Return of the IPO rush

Written by Manoj John | Updated: Aug 28 2009, 09:11am hrs
After a hiatus of more than a year, companies are hitting the capital market with initial public offers (IPOs). The stock market crash of January 2008 had its ripple effect in the primary market, leading to a period of lull. During the bull phase of 2007, as many as 99 companies went for IPO. In 2008, this number declined to less than half at 37.

This calendar year so far, five companies were listed on stock exchanges. In 2007, the average number of IPOs in a month was eight. In 2008, this number fell to just three. The average issue size weighted listing premium for IPOs in 2007 was 34% while this figure dipped to 12% in 2008, according to a report on IPOs by Edelweiss Capital.

Many analysts believe the vibrancy of the primary market is inseparably linked to the buoyancy in the secondary market. The sagging sentiments in the secondary market have in the past forced many companies to pull out their planned IPOs. Emaar MGF, Wockhardt Hospitals, and SVEC Constructions withdrew their primary issues when share prices were ruling low in the secondary market.

In comparison, a lot of interest was generated in IPOs this year. Adani Power and NHPC witnessed good response from investors, getting oversubscribed 22 times and 24 times, respectively. Even though most brokerages were not positive on Adani Power, the issue not only sailed through but also is trading with good volumes. Similarly, Mahindra Holidays & Resorts India Ltd, which was listed in July, also attracted a lot of investor interest even though holiday resort sector is not rated very high by analysts.

Most of the companies newly listed this year are trading at levels comparable with the listing premium or more (see chart). Market experts believe risk appetite is clearly back in the market and that is aiding the primary issues. As market conditions are improving, companies are again lining up to raise fresh funds from the capital market. But most analysts believe year 2009 will not be an easy ride for the primary market either. Even though there exists no bull market in the real sense, IPOs are receiving good subscription. Though the retail participation is low due to lack of conviction, informed investors such as instititutions are bullish and are responding to IPOs well.

The success of the primary market will depend, firstly, on the liquidity level in the system. On this count, there is a huge cash pile lying with institutions currently. Those who do not want to lend out their cash pile will flock the primary market. Navin Mathur, associate director, Angel Broking, said, "There is enough money lying with institutions which they have to invest. The overall sentiments globally have improved and the sense of uncertainty is over for good. But this needs to be pronounced in the corporate results for at least five months or so."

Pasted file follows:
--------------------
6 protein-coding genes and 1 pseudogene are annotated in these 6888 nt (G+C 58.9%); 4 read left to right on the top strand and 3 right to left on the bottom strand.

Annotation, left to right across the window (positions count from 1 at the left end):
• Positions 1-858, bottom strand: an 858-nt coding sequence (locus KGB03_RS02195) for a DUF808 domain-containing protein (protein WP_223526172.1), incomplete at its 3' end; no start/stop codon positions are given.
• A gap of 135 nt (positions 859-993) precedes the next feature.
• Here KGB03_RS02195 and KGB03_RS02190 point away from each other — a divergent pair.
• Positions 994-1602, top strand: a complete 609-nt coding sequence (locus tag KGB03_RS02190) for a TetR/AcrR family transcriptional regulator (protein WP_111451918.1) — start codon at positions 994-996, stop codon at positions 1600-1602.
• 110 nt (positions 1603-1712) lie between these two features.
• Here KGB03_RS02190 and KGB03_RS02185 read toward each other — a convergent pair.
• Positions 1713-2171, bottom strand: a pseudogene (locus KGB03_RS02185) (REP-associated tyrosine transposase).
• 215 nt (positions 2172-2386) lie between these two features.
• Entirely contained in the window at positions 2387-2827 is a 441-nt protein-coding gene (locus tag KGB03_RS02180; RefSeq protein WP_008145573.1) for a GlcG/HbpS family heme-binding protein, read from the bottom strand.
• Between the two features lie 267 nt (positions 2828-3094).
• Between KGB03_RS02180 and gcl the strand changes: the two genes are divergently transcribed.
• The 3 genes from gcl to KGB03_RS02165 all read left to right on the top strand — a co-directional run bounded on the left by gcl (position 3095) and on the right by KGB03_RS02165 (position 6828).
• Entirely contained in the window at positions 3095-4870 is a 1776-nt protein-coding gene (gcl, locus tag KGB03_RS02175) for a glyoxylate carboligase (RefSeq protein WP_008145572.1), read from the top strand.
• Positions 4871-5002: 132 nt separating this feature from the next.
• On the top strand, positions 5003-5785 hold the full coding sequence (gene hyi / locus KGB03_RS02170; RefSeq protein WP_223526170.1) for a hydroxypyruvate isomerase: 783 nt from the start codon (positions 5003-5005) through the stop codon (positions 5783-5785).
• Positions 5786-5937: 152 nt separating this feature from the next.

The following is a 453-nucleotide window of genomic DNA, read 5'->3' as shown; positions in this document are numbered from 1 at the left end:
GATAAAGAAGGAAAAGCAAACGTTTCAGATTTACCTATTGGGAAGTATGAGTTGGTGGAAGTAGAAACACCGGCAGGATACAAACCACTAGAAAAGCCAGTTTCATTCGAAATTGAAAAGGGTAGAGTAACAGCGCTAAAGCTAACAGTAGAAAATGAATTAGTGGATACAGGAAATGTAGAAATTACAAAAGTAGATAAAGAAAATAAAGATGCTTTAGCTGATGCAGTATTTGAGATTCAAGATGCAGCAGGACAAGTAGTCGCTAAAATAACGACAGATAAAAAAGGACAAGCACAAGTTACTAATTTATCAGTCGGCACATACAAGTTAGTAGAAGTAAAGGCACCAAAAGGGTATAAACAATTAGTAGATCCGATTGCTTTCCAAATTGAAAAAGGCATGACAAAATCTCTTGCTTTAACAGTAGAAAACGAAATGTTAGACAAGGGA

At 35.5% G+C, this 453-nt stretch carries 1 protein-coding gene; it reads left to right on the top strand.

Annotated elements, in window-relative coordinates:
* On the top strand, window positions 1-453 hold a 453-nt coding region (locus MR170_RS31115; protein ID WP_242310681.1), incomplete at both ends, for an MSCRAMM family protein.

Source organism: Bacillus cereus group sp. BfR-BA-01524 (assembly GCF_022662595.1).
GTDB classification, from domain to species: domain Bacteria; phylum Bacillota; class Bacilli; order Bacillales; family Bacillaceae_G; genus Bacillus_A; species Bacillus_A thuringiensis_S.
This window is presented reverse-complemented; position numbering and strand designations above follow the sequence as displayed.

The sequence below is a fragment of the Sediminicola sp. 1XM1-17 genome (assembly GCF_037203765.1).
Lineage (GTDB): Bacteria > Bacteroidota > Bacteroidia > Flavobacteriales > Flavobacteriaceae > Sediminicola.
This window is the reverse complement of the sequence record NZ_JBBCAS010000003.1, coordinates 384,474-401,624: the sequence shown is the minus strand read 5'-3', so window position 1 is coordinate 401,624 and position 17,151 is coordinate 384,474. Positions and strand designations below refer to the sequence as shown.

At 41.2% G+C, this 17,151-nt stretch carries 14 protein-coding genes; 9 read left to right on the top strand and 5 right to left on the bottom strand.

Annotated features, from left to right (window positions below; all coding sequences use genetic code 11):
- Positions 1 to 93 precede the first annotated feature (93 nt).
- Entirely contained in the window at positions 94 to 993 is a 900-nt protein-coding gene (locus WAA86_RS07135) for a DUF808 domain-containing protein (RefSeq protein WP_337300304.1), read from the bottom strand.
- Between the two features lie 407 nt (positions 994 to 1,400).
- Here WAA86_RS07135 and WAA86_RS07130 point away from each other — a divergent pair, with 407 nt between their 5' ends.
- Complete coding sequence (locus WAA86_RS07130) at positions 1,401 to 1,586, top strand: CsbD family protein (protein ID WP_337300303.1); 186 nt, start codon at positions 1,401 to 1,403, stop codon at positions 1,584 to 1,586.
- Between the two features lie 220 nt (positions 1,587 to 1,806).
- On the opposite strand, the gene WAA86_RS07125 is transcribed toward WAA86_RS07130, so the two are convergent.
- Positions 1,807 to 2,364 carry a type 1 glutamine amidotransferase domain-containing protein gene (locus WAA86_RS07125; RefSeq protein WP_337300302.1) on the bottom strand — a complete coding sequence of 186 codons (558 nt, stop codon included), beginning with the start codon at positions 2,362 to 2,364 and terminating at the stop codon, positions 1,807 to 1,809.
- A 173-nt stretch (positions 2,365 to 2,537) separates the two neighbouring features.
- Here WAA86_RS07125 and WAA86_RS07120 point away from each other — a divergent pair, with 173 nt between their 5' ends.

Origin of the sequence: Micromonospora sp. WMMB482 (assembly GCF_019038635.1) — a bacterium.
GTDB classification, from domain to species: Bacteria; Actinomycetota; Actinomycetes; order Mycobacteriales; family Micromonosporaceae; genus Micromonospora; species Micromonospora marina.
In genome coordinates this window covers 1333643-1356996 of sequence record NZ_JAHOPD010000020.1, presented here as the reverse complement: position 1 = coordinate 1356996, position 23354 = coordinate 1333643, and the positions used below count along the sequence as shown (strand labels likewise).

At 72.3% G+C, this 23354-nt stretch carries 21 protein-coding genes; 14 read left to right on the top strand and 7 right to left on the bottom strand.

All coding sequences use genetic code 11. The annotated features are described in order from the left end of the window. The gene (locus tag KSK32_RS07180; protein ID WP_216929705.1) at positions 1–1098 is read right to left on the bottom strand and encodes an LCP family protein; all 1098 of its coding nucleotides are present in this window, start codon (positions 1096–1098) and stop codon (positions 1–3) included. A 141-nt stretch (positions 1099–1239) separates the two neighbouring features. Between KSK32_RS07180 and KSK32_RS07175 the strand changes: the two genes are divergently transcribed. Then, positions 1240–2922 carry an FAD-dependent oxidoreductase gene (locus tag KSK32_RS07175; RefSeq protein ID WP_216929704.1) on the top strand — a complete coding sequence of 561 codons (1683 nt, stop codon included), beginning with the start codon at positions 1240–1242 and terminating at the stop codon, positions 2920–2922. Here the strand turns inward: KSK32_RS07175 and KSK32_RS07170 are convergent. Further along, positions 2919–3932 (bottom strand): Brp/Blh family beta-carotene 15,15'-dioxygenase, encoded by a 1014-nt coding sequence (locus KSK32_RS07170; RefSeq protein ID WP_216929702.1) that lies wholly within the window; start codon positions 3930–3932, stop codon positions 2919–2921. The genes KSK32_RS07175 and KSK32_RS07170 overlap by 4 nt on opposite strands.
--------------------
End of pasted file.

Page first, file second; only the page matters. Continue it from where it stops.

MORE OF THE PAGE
Only sustained growth in corporate earnings for two or three quarters will restore confidence in investors, say analysts.

Secondly, whether the forthcoming IPOs are expensive or cheap will weigh on the fortune of the primary market in general. Broking firms believe that if the pricing is right, investors will lap up IPOs even in the present market condition. The public issue of the government-owned NHPC Ltd, many analysts say, was over-priced. It could have been around Rs 5-10 lower.

"As far as IPOs are concerned, one must leave something on the table for the investor. Retail investors will make money from such issues as NHPC only if the government allows them to. If the forthcoming IPOs are not over-priced, they will be a success," said Jayesh Sheth, managing director, KC Securities. The IPO of Adani Power, for example, was appropriate for institutional investors but not for retail investors. The stock was finally listed at Rs 105 on August 20, and is hovering at the same level currently.

Yogesh Radke, analyst, Edelweiss Capital, strongly believes the primary market is set for a revival. "In my opinion, the IPO market will stage a comeback. We are looking at the market positively. There is enough liquidity, and IPOs are getting good response, especially from institutional investors. This is evident from the subscription level of the quota for qualified institutional buyers (QIB)," he said.

Another issue that needs a re-look at is mandatory IPO grading which came into effect from 1 May, 2007. IPOs in all grades have seen wealth erosion in the range of 20% to 70% irrespective of the grading they received, a recent research by SMC Capital showed. IPOs with Grade 4 have, interestingly, underperformed those with Grade 3 and 2. Investors who have put in money in IPOs with Grades 2 and 3 have fared better than the investors who have invested in IPOs with Grade 4.

The expedition of the refund of application money has encouraged investor interest in primary issues. Capital market regulator Securities and Exchange Board of India (Sebi) has taken a lot of proactive measures to enhance the efficiency of the banking aspect of market operation.

The sustainability of the primary market is pivoted on a number of factors. Significant among them are, as described above, the liquidity level in the system and the valuation of the shares.